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The Organic Food Debate: What's Right for You?

Every day we make choices about what we eat and how we live. Will it be a salad or a burger? Should I drive my car or ride my bike? Now we ask ourselves, should we be buying organic food? Most shoppers say they buy organic food for reasons of personal or family health, the environment and/or animal welfare, but many say they can't afford the extra costs associated with buying organic.

If you want to eat organic foods for health, keep in mind that whether people buy organic or conventional, it’s the nutritional quality of the overall diet that matters. The key is to enjoy a wide variety of foods, including fruits, vegetables, whole grains, lean protein, nuts, seeds, and beans. An excellent goal is to just meet your recommended fruit and vegetable servings per day, regardless of whether that produce is organically grown.

In November 2012, the American Academy of Pediatrics (AAP) published a clinical report on the health and environmental advantages and disadvantages of organic foods. The AAP recommended encouraging a health-promoting diet; answering questions about organics using the latest scientific evidence regarding nutrition, cost issues, and the environmental impact; and directing those who express concern about the potential health impact of pesticide residues in food to resources such as the Environmental Working Group’s “Shoppers Guide to Pesticides.”      

Choosing to buy organic foods is a personal decision. At this point, there’s no conclusive scientific evidence that shows that organically produced foods are healthier. Similarly, taste and appearance of organic or conventionally grown foods don’t show a significant difference.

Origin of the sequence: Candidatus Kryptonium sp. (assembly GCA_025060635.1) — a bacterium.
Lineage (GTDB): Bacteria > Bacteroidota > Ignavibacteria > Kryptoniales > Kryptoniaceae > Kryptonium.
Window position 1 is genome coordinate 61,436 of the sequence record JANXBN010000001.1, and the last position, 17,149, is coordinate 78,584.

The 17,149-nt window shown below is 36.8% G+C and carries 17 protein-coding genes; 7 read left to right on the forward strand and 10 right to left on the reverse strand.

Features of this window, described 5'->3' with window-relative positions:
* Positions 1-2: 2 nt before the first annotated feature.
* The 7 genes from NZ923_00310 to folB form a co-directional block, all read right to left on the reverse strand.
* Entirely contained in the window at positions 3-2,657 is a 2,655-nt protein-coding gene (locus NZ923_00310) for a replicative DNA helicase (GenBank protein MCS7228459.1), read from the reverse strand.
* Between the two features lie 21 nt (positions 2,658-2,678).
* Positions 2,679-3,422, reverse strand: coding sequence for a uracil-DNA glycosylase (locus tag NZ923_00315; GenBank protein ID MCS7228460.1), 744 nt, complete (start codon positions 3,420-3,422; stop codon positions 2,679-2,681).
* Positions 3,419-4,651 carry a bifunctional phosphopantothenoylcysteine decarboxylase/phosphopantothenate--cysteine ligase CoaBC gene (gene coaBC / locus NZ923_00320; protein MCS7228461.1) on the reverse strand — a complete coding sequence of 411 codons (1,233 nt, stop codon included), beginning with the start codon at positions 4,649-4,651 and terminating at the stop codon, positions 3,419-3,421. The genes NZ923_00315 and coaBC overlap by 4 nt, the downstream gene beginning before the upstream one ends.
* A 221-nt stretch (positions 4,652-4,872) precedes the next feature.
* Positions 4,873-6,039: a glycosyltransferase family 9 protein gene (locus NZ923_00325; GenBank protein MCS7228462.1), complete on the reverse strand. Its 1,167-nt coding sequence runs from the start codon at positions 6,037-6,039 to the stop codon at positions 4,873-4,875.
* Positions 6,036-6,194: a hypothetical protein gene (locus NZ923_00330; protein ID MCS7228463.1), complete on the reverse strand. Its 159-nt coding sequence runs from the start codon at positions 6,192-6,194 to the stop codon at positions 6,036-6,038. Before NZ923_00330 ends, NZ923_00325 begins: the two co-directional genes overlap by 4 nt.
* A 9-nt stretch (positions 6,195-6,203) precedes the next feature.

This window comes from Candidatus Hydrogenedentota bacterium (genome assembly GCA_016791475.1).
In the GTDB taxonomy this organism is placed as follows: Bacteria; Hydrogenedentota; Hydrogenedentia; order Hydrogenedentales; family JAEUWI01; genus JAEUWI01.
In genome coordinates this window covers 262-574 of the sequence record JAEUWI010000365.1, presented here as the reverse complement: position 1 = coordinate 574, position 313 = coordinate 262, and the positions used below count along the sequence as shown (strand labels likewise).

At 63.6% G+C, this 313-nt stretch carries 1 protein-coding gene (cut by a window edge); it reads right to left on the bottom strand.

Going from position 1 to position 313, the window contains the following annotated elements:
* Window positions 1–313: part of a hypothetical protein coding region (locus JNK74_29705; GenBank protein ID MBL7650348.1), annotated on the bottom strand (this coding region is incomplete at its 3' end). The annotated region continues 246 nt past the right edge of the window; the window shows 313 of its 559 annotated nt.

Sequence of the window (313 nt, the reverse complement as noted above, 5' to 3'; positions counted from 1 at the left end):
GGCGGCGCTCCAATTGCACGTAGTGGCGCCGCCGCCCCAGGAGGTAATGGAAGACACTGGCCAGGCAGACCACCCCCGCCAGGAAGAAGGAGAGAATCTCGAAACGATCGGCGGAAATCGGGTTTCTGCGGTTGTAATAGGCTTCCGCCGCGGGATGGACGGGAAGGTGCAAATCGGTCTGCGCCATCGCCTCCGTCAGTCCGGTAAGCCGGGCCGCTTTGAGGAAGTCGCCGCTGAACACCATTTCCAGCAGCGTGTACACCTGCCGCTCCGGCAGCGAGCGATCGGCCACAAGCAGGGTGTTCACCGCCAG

Food safety experts say organic or not, consumers have to observe the same rules if they want to avoid getting sick. Thoroughly wash -- even scrub -- all produce. And, if the skin won't come clean, peel it off.

 Just like conventional chickens, organic birds can harbor salmonella, E. coli and campylobacter. These can cause anything from a mild intestinal illness to a life-threatening infection. To avoid that, organic chickens (or any organic meat) should be handled the same as a regular product -- observing cleanliness rules in the kitchen and making sure they are cooked to the proper temperature: 180 degrees for poultry, 160 degrees for beef.

 The FDA offers the following tips to reduce or eliminate any pesticide residues and bacteria that may be present on conventional or organic produce and meats:

Wash your hands for 20 seconds with warm water and soap before and after preparing fresh produce to prevent the spread of bacteria.

Cut away any damaged or bruised areas before preparing or eating.

Wash produce with large amounts of cold or warm running tap water and scrub with a brush when appropriate. There’s no need to use soap or a produce wash.

Wash produce before you peel it so dirt and bacteria aren’t transferred from the knife onto the fruit or vegetable.

Dry produce with a clean cloth or paper towel to further reduce bacteria that may be present.

Throw away the outer leaves of leafy vegetables such as lettuce and cabbage.

Trim the fat from meat and the fat and skin from poultry and fish. Residues of some pesticides concentrate in animal fat.

Read more about this topic at: http://berkeleysciencereview.com/the-organic-food-debate-interpret-with-caution/

Talk to Dr. Strebel and Dr. Grolle at your next appointment about what they consider to be the best food choices for you and your unique needs.